The “now what” was answered by another set of friends introducing me to Brent Hardesty, a well know pianist, singer, composer and owner of a recording studio in Baltimore, who agreed to help me produce a set of “practice tracks”, that I could send my new found accompanist in Seattle to prepare for my club debut. Since I was flying out there only two days before my debut, having never met him, having never played with him nor not knowing how to read music or having had a vocal lesson, I figured I better get prepared. Really? For several months Brent and I worked on these tracks and I sent him the songs and scheduled my flight for Seattle.

Arriving in Seattle I had arranged to meet with him that day. We either would click or we wouldn’t. Fortunately we did and for two days I practiced the 14 songs from my practice tracks that I had sent him. While preparing for my debut I was waiting for a number of my friends who were flying out to see me as well as my daughter. I truly couldn’t believe I was doing this.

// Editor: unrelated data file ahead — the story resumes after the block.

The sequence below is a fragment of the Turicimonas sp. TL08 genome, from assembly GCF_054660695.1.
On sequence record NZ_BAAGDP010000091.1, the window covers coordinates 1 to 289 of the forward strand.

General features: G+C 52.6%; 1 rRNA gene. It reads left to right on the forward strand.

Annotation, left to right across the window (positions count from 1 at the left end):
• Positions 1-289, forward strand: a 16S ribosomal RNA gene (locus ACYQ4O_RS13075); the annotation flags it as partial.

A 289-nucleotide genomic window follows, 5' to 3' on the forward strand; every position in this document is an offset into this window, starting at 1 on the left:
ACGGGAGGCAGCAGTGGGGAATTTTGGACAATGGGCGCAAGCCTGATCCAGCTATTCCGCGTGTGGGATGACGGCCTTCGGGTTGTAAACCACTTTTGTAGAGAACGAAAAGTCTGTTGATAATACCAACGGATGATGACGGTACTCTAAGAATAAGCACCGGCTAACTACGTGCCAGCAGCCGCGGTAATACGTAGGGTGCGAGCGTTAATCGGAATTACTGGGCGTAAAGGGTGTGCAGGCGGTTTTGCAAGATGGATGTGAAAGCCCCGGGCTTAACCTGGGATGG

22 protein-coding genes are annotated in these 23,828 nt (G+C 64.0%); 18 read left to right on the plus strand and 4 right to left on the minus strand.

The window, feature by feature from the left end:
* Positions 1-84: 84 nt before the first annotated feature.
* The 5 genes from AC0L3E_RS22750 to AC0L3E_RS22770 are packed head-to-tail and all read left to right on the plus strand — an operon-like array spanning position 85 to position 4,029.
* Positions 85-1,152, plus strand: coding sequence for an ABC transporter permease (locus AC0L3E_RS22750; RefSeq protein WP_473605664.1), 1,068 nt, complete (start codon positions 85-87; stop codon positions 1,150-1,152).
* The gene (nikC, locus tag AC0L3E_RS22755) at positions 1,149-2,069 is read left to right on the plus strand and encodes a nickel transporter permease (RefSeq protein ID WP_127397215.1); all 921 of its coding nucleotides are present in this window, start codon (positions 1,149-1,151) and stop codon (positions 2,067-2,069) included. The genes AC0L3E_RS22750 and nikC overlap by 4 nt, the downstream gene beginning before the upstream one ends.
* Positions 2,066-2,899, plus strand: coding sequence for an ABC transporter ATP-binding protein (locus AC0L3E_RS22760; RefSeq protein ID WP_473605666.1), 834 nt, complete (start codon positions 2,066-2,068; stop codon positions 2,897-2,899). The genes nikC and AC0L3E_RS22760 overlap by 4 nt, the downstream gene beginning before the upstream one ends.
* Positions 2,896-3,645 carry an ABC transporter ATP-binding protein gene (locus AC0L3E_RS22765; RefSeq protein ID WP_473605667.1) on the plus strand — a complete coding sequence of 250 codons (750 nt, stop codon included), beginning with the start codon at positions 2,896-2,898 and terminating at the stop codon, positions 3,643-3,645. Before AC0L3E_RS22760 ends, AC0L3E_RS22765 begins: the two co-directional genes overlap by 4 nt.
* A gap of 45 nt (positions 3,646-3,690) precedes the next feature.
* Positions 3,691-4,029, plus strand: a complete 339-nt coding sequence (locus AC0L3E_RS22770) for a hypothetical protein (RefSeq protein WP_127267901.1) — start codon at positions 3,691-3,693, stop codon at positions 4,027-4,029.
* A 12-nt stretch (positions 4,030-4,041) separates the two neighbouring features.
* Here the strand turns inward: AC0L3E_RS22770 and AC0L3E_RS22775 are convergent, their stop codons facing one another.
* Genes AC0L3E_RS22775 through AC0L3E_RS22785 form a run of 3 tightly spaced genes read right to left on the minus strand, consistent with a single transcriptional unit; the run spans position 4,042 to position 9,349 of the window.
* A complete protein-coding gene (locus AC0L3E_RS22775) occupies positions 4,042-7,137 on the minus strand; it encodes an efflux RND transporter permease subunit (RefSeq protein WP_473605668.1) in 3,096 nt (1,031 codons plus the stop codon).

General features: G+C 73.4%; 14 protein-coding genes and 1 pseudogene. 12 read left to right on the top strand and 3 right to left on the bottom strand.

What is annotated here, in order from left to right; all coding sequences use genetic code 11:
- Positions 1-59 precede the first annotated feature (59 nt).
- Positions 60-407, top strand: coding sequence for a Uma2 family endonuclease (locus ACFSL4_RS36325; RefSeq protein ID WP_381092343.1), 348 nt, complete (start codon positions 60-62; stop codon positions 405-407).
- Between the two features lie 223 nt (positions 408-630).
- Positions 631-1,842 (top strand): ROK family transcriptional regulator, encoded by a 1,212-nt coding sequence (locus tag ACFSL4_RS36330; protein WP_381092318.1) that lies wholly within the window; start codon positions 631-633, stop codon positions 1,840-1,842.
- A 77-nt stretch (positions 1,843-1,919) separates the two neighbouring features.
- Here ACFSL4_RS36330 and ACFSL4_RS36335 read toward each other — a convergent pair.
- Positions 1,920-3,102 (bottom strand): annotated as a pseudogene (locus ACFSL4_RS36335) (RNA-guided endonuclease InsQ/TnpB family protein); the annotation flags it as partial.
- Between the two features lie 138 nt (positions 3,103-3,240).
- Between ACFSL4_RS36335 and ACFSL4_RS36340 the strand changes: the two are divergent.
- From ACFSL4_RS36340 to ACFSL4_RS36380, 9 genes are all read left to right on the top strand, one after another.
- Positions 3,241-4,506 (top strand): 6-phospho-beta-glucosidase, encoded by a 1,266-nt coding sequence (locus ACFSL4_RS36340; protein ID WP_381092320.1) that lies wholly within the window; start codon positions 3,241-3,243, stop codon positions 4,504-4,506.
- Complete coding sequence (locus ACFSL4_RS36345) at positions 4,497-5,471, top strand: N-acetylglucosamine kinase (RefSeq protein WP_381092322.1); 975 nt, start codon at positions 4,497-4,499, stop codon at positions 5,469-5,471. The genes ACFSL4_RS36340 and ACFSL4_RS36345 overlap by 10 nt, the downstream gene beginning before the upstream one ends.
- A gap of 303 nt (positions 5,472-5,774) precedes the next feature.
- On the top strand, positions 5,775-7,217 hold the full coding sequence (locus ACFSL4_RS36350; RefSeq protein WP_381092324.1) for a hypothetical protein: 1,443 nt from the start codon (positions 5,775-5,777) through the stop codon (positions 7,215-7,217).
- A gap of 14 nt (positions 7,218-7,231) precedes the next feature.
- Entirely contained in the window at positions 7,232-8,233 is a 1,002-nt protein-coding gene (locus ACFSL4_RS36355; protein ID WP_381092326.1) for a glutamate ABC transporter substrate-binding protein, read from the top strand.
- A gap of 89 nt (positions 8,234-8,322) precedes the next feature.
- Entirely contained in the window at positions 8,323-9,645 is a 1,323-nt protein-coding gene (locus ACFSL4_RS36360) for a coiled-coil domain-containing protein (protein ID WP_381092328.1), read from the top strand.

The BIG NIGHT!!!!! Gary Rubin appearing LIVE at the “Pink Door” a well known funky club in the highly touristed Pikes’ Market district. Adrenalin flowing, flop sweat beginning to surface a bit (but to my surprise, not a lot) and with the Bon Jovi song, “It’s My Life,” learned and internalized, I opened the set. Soaking up the crowd, a boomer having his life fantasy come through, I wove my story through the 13 additional songs resulting in a standing ovation (stacking the audience with friends and supporters) and lots of hugs and congratulations. I had done it. It felt good and I could tell it resonated with the audience, even the folks I didn’t know. What a sense of empowerment. I could conquer the world!!

Since that time, I may not have conquered the world but I am still pursuing my dream, getting better at my passion in the process and simply having a blast. As Bon Jovi says, “Live While You’re Alive.”